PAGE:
Ayling says Clements has assured northerners that the City Centre Airport will always be open to MediVac flights, “but why not open it up to customers who will pay?” he asks.
Air Mikisew’s Monaghan says Clements has told them that “his goal is to close the City Centre Airport, because it is draining the resources from the international airport.”
He adds that Edmonton Mayor Bill Smith, who heads the Northern Mayors Caucus, has reassured people in the North that the downtown airport will remain open. Smith could not be reached for comment for this story.
The contradictory remarks from Smith and Clements “doesn’t make the business community in the North very comfortable,” Monaghan adds.
Clements is conducting a study of the airport, which should be completed toward the end of the year. Councillor Hayter, who believes Clements will eventually recommend that the City Centre Airport be closed down because it is no longer viable, pushed for an independent study by the city’s auditor-general. The second report should be finished before the January 1 deadline.
“I think that the (auditor’s) review is going to show that in the current state, the City Centre Airport is not viable,” says Hayter. “But that’s not to say that it couldn’t be viable. Despite all the handicaps, people still want to use it.”
In fact, Dave Robertson of Alta Flight Services and a member of Air Services for Tomorrow, an air-services lobby group, believes that Edmonton is big enough to support two airports: a commuter airport, such as the City Centre Airport, that brings people who are not travelling beyond Edmonton, and the international airport for long-haul traffic.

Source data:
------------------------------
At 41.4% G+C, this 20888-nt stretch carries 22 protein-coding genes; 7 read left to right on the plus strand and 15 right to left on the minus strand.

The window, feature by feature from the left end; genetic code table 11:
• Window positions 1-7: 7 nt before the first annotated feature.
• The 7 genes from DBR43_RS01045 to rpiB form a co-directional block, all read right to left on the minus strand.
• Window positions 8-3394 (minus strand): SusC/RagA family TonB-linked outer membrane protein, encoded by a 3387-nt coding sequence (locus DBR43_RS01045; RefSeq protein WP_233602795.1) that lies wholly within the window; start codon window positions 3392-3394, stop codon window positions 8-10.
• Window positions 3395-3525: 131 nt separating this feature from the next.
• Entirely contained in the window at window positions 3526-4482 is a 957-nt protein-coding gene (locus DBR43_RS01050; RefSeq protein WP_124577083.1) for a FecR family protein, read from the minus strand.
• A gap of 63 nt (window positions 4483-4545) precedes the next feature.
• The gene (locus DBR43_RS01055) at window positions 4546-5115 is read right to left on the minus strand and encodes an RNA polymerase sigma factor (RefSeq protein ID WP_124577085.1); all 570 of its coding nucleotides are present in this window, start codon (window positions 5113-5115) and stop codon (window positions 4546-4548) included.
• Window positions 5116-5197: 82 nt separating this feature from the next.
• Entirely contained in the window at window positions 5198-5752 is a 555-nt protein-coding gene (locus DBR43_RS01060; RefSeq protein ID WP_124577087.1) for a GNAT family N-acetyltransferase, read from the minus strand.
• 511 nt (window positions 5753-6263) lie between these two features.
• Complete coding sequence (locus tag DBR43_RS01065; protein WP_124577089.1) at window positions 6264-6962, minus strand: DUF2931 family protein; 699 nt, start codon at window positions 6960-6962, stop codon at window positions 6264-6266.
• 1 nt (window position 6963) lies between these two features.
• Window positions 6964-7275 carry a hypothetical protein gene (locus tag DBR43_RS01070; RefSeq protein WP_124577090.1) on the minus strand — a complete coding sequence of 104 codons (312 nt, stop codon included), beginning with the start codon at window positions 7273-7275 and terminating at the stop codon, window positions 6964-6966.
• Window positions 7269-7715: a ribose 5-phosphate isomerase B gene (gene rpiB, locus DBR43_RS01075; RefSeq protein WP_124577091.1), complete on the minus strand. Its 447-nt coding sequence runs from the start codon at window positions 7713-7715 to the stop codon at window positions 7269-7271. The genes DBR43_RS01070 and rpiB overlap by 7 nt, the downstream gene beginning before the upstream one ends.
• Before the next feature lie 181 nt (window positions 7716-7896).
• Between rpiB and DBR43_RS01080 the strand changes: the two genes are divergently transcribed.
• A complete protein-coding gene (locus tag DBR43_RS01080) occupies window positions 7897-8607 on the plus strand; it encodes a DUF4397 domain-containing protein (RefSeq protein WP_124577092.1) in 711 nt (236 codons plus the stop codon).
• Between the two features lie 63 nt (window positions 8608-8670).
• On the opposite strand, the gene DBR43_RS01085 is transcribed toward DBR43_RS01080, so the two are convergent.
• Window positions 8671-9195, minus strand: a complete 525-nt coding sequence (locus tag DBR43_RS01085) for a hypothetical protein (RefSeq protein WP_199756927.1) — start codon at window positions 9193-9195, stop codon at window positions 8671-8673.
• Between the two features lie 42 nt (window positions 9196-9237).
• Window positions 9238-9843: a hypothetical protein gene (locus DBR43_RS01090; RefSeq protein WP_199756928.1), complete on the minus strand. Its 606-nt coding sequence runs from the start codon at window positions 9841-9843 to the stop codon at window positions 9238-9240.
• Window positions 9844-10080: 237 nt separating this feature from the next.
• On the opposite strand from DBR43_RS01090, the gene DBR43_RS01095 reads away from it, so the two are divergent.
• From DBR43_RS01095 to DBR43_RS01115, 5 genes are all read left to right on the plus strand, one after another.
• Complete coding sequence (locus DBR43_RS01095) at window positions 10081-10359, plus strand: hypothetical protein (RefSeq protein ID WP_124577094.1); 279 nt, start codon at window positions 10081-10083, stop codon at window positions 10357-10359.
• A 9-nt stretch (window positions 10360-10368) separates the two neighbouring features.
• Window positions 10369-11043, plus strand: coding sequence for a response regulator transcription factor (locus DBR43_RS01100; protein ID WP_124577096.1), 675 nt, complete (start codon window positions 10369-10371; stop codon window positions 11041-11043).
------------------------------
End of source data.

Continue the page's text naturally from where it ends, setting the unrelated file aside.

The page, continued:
He describes the City Centre Airport as a “destination Edmonton airport,” where people are coming just to Edmonton and not travelling through.
“The mayor and city council have to make a decision as to what role they want the City Centre Airport to play in their city. They need to understand how the decision will affect the City of Edmonton. As it is now, hobbled and stripped of its revenue-generating abilities, it’s not going to be productive.”
The 10-passenger cap at the City Centre Airport is a sticking point for Monaghan. He’s willing to abide by the cap, but wishes it could be a 10-passenger average instead.
“Sometimes, we fly down here with only four passengers; sometimes we can have 14 passengers.”
He points out that the 19-passenger plane, even if it’s only carrying 10 passengers, is cheaper and more efficient to operate than a nine-passenger plane.
“Both take two pilots to fly, both take roughly the same amount of fuel, both cost the same to maintain. In the case of Fort Chipewyan, which is isolated 10 months of the year, except for a winter highway in December and January, Air Mikisew is the highway out of there.”
Monaghan has offered to remove nine seats on planes flying to the City Centre Airport. “It takes about five minutes to remove nine seats because it’s just a few bolts.”
The airport authority rejected his proposal, he says. High Level Mayor Mihaly says: “For 40 or 50 years, we’ve been using the City Centre Airport. It’s our airport. Our landing fees have paid for it.”
Don Grimble, executive director of the Kingsway Business Association, which represents business in the area around the downtown airport, agrees.
“We call ourselves the Gateway to the North; then we turn around and make it difficult for these people to get into the city by air.”
As the January 1 deadline approaches, his group, the airlines that use the City Centre Airport, the Northern Mayors Caucus and the Northern Alberta Development Council, chaired by Peace River MLA Gary Friedel, are intensifying their lobbying efforts to save the City Centre Airport.
Provincial Economic Development Minister Mark Norris has described the airport as “a real jewel for this city and for economic development.”
“It’s not like you’re expecting something to be put in place,” says Friedel. “The airport is already there. It’s very useful and extremely workable.”